36−45  3 (3.6%)  12 (3.5%)  1.02 (0.28−3.70) 
46−55  11 (13.1%)  63 (18.3%)  0.73 (0.54−0.98) 
56−65  30 (35.7%)  56 (16.3%)  2.85 (1.68−4.84) 
>65  23 (27.4%)  58 (17.1%)  1.70 (1.32−2.19) 
Sex
Male  57 (67.9%)  180 (52.5%)  1.94 (1.55−2.42)  <0.001
Female  27 (32.1%)  163 (47.5%)  0.52 (0.41−0.65) 
Skin colour
White  46 (54.8%)  169 (49.2%)  1.22 (0.99−1.51)  0.103
Mixed-race  31 (36.9%)  134 (39.1%)  0.91 (0.73−1.13) 
Black  7 (8.3%)  40 (11.7%)  0.73 (0.50−1.07) 

Regarding laboratory parameters, only low platelet count was significantly higher in the group with cardiovascular signs (79.8% versus 73.2%); the relative risk of presenting these signs was 1.13 times higher in patients with a decreased platelet count (p=0.043) (Table 3).

Table 3.

Distribution of patients by haematological parameters and presence or absence of cardiovascular signs.

Parameters  Cardiovascular signsRR (95% CI) 
  Yes n=84  No n=343     
Haematocrit
High  2 (2.4%)  20 (5.8%)  0.54 (0.38−0.99)  0.585
Normal  68 (81.0%)  268 (78.1%)  1.04 (0.46−1.53) 
Low  14 (16.6%)  55 (16.1%)  1.00 (0.78−1.37) 
Haemoglobin
High  4 (4.8%)  24 (7.0%)  0.68 (0.15−1.67)  0.323
Normal  66 (78.6%)  268 (78.1%)  1.00 (0.79−1.34) 
Low  14 (16.6%)  51 (14.9%)  1.17 (0.77−2.45) 
Leukocyte count
High  1 (1.2%)  8 (2.3%)  0.77 (0.23−3.56)  0.567
Normal  9 (10.7%)  36 (10.5%)  1.09 (0.78−1.99) 
Low  74 (88.1%)  299 (87.2%)  0.99 (0.58−1.89) 
Platelet count
High  0 (0.0%)  0 (0.0%)  —  0.043
Normal  17 (20.2%)  92 (26.8%)  0.78 (0.35−1.03) 
Low  67 (79.8%)  251 (73.2%)  1.13 (0.99−1.35) 

Moreover, the percentage of patients who had dengue with warning signs was significantly higher in the group with cardiovascular signs (22.6% versus 7.3%), with a 3.29 times higher relative risk (p<0.001) (Table 4).

Table 4.

Distribution of patients by disease severity and presence or absence of cardiovascular signs.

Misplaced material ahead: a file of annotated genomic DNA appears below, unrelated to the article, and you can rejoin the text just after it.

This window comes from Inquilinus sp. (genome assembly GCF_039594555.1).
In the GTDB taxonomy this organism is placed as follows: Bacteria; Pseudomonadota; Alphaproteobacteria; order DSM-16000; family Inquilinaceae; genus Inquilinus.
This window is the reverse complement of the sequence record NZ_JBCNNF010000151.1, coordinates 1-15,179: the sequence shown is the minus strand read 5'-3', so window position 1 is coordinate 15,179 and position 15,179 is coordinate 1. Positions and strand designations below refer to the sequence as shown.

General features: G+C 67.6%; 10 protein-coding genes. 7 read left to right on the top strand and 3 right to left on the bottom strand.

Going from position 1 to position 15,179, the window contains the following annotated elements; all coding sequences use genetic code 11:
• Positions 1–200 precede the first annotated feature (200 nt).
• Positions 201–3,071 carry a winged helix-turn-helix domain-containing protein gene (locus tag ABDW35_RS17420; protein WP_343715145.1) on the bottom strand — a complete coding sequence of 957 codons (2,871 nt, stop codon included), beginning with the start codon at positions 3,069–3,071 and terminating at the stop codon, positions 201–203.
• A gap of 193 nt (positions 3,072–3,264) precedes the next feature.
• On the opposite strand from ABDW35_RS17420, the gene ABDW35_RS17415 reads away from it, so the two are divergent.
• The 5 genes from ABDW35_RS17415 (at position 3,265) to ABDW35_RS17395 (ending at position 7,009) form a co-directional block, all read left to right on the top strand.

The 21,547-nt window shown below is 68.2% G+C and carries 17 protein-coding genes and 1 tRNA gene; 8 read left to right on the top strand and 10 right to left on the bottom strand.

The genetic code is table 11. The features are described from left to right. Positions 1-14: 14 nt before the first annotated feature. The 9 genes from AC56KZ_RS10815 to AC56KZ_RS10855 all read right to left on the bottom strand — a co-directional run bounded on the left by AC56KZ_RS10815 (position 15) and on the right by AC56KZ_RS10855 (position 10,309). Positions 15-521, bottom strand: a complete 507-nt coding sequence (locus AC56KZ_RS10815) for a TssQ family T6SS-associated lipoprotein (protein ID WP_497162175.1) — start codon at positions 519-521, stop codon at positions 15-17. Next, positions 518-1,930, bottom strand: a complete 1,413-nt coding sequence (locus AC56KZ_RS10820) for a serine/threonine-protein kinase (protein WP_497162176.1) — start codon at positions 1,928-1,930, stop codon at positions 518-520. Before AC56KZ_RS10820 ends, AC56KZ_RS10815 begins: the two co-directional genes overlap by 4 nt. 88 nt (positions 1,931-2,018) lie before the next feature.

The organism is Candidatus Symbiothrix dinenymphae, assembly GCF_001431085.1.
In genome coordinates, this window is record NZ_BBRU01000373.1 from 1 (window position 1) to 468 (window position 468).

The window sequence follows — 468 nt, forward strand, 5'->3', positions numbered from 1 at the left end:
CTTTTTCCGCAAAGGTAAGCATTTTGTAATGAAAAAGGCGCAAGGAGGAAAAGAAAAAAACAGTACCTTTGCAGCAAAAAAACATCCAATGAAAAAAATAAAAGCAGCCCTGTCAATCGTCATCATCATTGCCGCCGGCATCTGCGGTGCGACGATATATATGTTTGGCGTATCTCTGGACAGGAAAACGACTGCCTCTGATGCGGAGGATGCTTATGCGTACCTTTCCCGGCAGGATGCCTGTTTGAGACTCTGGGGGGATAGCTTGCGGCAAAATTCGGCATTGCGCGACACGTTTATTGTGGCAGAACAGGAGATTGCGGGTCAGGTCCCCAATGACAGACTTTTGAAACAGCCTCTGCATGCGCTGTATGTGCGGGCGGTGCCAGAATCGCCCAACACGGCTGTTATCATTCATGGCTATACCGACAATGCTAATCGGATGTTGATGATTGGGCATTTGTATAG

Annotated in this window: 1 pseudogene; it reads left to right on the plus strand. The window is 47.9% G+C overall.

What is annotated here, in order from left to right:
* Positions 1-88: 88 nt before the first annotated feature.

Dengue classification  Cardiovascular signsRR (95% CI) 
  Yes n=84  No n=343     
Dengue without warning signs  60 (71.4%)  300 (87.5%)  0.81 (0.57−0.97)  <0.001
Dengue with warning signs  19 (22.6%)  25 (7.3%)  3.29 (1.11−5.25) 
Severe dengue  5 (6.0%)  18 (5.2%)  1.04 (0.78−1.73) 
Discussion

In this study, approximately one-fifth of patients had cardiovascular signs during dengue infection. These primarily consisted of electrocardiographic abnormalities related to rhythm disorders. By contrast, structural cardiac abnormalities such as pericarditis and pericardial effusion were less common, and functional abnormalities such as myocarditis had a low incidence.

The frequency of electrocardiographic abnormalities in patients with dengue infection was confirmed in a study by Yadav and Kumar,12 in which the incidence of electrocardiographic signs was 27.0%. Among them, the most common were sinus bradycardia and T wave inversion, with 9.6% each, while ST segment depression was found in 8.7%. For their part, Arora and Patil,13 in India, reported that 36.7% of their patients had cardiovascular signs, essentially sinus bradycardia (8.8%), as well as repolarisation disorders (3.5%) and first-degree atrioventricular block (also 3.5%).

The pericardium was also seen to be affected by dengue, but with a lower frequency than the myocardium, with very few reports of isolated pericarditis due to dengue.13 However, pericardial effusions are seen occasionally, especially in severe dengue, and are likely related to the severity of capillary plasma leakage.